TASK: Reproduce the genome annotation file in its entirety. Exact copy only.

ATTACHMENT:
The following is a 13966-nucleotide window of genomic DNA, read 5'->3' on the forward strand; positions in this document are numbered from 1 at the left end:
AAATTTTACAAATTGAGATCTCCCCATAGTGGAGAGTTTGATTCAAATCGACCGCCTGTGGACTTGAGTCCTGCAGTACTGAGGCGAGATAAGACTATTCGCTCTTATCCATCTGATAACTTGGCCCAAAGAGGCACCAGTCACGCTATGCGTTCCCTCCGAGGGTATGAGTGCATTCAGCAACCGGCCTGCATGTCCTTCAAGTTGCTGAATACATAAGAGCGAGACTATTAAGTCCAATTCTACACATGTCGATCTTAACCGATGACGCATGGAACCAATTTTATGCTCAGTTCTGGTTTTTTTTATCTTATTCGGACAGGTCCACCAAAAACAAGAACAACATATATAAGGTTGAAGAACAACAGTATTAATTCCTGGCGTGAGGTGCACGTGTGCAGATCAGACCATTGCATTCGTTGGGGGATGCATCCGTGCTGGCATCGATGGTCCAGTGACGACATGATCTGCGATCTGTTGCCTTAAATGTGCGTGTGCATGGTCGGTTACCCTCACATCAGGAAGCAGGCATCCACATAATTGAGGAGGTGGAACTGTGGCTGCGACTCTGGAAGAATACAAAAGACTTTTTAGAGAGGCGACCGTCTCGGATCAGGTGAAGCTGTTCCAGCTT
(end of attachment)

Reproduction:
The following is a 13966-nucleotide window of genomic DNA, read 5'->3' on the forward strand; positions in this document are numbered from 1 at the left end:
AAATTTTACAAATTGAGATCTCCCCATAGTGGAGAGTTTGATTCAAATCGACCGCCTGTGGACTTGAGTCCTGCAGTACTGAGGCGAGATAAGACTATTCGCTCTTATCCATCTGATAACTTGGCCCAAAGAGGCACCAGTCACGCTATGCGTTCCCTCCGAGGGTATGAGTGCATTCAGCAACCGGCCTGCATGTCCTTCAAGTTGCTGAATACATAAGAGCGAGACTATTAAGTCCAATTCTACACATGTCGATCTTAACCGATGACGCATGGAACCAATTTTATGCTCAGTTCTGGTTTTTTTTATCTTATTCGGACAGGTCCACCAAAAACAAGAACAACATATATAAGGTTGAAGAACAACAGTATTAATTCCTGGCGTGAGGTGCACGTGTGCAGATCAGACCATTGCATTCGTTGGGGGATGCATCCGTGCTGGCATCGATGGTCCAGTGACGACATGATCTGCGATCTGTTGCCTTAAATGTGCGTGTGCATGGTCGGTTACCCTCACATCAGGAAGCAGGCATCCACATAATTGAGGAGGTGGAACTGTGGCTGCGACTCTGGAAGAATACAAAAGACTTTTTAGAGAGGCGACCGTCTCGGATCAGGTGAAGCTGTTCCAGCTT